Citizens Information provides a consumer guide(link is external)(English, Gaelic) to buying a new car that provides more in-depth information on the process.
Most drivers in Ireland are required to pay the federal motor tax. Those who have paid must display a tax disc on the windshield of their vehicles. Motor tax discs are issued for three, six or 12 months, and the rate is calculated by either engine size or CO2 emissions. The most recent rates can be found on the Department of Housing, Planning, Community and Local Government’s(link is external) website. The motor tax can be paid online(link is external) or at one’s local Motor Tax Office. 

To import a car into Ireland from abroad, one must first obtain auto insurance, pay both a Vehicle Registration Tax (VRT) and the motor tax, and obtain new vehicle plates. To register an imported car, one must book an appointment at a National Car Testing Service (NCTS) center(link is external) (English) to have the car examined and pay the VRT. All new motor vehicles being registered for the first time are also required to have an electronic Certificate of Conformity(link is external) (e-CoC) that is produced by the vehicle manufacturer. Vehicles over four years old must undergo the National Car Test (NCT) and be retested every two years afterward. Vehicles ten years and older must be tested every year. The NCT costs 55 EUR.
The car must be registered within 30 days of arrival. For cars and small vans, the amount of VRT payable is based on a percentage of the recommended retail price, which includes all taxes, known as the Open Market Selling Price (OMSP). The OMSP can be determined using the VRT calculator on the Irish Tax and Customs(link is external) website (multiple languages).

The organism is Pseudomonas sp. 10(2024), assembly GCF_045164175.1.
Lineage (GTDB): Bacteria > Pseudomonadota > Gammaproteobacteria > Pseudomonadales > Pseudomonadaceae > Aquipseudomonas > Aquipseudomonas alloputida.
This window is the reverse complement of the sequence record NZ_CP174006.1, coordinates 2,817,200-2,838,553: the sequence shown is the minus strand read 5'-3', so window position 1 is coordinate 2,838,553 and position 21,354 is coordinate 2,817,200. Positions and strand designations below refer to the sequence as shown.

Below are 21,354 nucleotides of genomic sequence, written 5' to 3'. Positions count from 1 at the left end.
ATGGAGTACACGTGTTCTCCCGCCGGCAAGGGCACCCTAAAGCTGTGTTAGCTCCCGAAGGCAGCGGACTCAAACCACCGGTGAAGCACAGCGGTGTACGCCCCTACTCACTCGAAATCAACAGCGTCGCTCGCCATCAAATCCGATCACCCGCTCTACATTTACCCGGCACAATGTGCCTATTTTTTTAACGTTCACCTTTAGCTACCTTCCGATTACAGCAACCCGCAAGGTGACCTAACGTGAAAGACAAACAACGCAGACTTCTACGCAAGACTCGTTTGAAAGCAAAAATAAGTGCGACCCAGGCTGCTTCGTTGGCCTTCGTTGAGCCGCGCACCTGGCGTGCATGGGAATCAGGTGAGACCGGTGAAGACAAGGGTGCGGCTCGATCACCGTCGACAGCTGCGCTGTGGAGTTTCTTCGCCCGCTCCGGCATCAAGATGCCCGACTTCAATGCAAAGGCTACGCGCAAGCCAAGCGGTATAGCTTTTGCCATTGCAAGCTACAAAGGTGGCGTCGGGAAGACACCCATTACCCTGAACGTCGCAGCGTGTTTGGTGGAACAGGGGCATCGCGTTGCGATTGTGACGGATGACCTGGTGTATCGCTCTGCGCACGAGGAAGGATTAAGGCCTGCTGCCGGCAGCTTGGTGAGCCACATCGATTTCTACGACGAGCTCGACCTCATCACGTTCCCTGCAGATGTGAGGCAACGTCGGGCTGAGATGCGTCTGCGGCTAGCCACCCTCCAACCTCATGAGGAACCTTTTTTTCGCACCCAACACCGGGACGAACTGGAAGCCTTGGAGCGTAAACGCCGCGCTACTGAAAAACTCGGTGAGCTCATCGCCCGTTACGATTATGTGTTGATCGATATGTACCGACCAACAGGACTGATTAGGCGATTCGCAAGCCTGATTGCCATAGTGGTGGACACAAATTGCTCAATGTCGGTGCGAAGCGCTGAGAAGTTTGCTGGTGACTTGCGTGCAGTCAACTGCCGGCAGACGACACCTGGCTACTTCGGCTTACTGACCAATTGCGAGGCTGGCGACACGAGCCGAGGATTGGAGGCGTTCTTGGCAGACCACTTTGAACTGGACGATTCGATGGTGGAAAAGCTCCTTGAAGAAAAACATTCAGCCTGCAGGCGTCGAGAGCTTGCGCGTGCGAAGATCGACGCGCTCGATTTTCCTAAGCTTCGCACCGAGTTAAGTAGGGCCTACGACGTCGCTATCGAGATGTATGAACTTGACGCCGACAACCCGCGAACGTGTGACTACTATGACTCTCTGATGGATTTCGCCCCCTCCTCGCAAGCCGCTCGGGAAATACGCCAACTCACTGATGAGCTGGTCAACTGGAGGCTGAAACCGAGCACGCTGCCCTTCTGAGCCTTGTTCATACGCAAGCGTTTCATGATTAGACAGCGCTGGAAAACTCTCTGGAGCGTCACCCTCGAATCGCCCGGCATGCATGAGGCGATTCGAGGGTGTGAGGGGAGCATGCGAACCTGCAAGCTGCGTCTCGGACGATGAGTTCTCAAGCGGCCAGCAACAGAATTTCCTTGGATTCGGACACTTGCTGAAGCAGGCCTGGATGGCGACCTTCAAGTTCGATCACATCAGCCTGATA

However, some people may be able to import a foreign-registered vehicle and not have to pay the VRT. Exemptions apply to those who usually live outside Ireland for at least 185 days each year, those living in Ireland up to 12 months, and some who are performing certain tasks of definite duration in Ireland.
Those importing a new car from another EU country and those importing a new or second-hand car from outside the EU have to pay VAT (value-added tax), usually when registering the car. Those entering Ireland from countries outside the EU also must pay customs. 

Auto Insurance
One must have car insurance to drive in Ireland. There are three basic levels of auto insurance offered: 

  1. Third-party – pays out claims that others make against the insured for damage or injury
  2. Third-party, fire and theft – in addition to third-party coverage, the insured can claim for loss or damage to his or her car as a result of fire or theft
  3. Comprehensive coverage – includes third-party, fire and theft, and also covers damage to the insured’s car, no matter who is to blame 

Insurance Ireland, the representative body for the country’s insurance companies, provides a free Insurance Information Service(link is external) (English) to help the public with any queries or complaints. The website of Ireland’s Competition and Consumer Protection Commission provides a range of standard auto insurance quotes(link is external)(English) to serve as guidelines for those seeking insurance. 


Ferries are often used to travel to the smaller islands; numerous companies provide ferry services. The peak season for ferry travel is June through August, and some companies operate only during this period. Travel is always subject to weather conditions, so travelers should monitor the weather in the area of interest. Travel time is rarely more than an hour from the mainland.